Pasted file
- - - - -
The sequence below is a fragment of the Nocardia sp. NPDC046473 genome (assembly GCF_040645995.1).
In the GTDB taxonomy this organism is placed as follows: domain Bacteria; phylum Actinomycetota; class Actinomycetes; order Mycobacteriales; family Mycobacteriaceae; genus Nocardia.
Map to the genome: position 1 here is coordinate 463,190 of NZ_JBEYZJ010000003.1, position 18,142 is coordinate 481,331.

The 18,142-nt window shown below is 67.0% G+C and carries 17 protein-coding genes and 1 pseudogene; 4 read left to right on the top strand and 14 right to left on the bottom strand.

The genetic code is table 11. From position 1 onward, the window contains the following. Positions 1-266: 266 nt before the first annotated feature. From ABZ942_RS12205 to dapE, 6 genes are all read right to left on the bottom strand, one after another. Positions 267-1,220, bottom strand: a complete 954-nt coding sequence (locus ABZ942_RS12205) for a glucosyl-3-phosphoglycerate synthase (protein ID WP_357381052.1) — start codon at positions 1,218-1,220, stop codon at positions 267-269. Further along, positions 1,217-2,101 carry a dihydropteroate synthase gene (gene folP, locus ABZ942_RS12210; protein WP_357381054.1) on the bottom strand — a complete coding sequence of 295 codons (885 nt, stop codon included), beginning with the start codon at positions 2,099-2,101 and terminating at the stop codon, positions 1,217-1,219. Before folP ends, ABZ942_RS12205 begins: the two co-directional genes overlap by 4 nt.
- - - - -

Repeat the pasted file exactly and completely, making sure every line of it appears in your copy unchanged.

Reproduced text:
The sequence below is a fragment of the Nocardia sp. NPDC046473 genome (assembly GCF_040645995.1).
In the GTDB taxonomy this organism is placed as follows: domain Bacteria; phylum Actinomycetota; class Actinomycetes; order Mycobacteriales; family Mycobacteriaceae; genus Nocardia.
Map to the genome: position 1 here is coordinate 463,190 of NZ_JBEYZJ010000003.1, position 18,142 is coordinate 481,331.

The 18,142-nt window shown below is 67.0% G+C and carries 17 protein-coding genes and 1 pseudogene; 4 read left to right on the top strand and 14 right to left on the bottom strand.

The genetic code is table 11. From position 1 onward, the window contains the following. Positions 1-266: 266 nt before the first annotated feature. From ABZ942_RS12205 to dapE, 6 genes are all read right to left on the bottom strand, one after another. Positions 267-1,220, bottom strand: a complete 954-nt coding sequence (locus ABZ942_RS12205) for a glucosyl-3-phosphoglycerate synthase (protein ID WP_357381052.1) — start codon at positions 1,218-1,220, stop codon at positions 267-269. Further along, positions 1,217-2,101 carry a dihydropteroate synthase gene (gene folP, locus ABZ942_RS12210; protein WP_357381054.1) on the bottom strand — a complete coding sequence of 295 codons (885 nt, stop codon included), beginning with the start codon at positions 2,099-2,101 and terminating at the stop codon, positions 1,217-1,219. Before folP ends, ABZ942_RS12205 begins: the two co-directional genes overlap by 4 nt.